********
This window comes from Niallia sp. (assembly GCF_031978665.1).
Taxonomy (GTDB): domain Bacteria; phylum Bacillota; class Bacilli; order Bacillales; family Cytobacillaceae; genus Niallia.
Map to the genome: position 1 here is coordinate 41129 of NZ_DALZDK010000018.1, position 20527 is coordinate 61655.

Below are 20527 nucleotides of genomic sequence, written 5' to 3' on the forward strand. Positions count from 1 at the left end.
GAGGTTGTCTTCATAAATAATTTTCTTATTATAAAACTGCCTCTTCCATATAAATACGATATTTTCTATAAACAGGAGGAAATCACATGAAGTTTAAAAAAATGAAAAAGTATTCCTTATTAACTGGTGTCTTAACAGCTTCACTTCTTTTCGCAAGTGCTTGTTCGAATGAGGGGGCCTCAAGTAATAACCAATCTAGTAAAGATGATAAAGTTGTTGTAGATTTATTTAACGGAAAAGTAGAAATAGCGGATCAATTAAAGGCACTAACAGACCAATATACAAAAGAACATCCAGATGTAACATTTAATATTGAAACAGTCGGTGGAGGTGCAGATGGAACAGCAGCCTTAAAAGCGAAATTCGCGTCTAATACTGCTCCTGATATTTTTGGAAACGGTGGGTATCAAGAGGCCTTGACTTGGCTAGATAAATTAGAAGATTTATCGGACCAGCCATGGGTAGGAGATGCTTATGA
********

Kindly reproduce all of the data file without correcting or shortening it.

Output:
This window comes from Niallia sp. (assembly GCF_031978665.1).
Taxonomy (GTDB): domain Bacteria; phylum Bacillota; class Bacilli; order Bacillales; family Cytobacillaceae; genus Niallia.
Map to the genome: position 1 here is coordinate 41129 of NZ_DALZDK010000018.1, position 20527 is coordinate 61655.

Below are 20527 nucleotides of genomic sequence, written 5' to 3' on the forward strand. Positions count from 1 at the left end.
GAGGTTGTCTTCATAAATAATTTTCTTATTATAAAACTGCCTCTTCCATATAAATACGATATTTTCTATAAACAGGAGGAAATCACATGAAGTTTAAAAAAATGAAAAAGTATTCCTTATTAACTGGTGTCTTAACAGCTTCACTTCTTTTCGCAAGTGCTTGTTCGAATGAGGGGGCCTCAAGTAATAACCAATCTAGTAAAGATGATAAAGTTGTTGTAGATTTATTTAACGGAAAAGTAGAAATAGCGGATCAATTAAAGGCACTAACAGACCAATATACAAAAGAACATCCAGATGTAACATTTAATATTGAAACAGTCGGTGGAGGTGCAGATGGAACAGCAGCCTTAAAAGCGAAATTCGCGTCTAATACTGCTCCTGATATTTTTGGAAACGGTGGGTATCAAGAGGCCTTGACTTGGCTAGATAAATTAGAAGATTTATCGGACCAGCCATGGGTAGGAGATGCTTATGA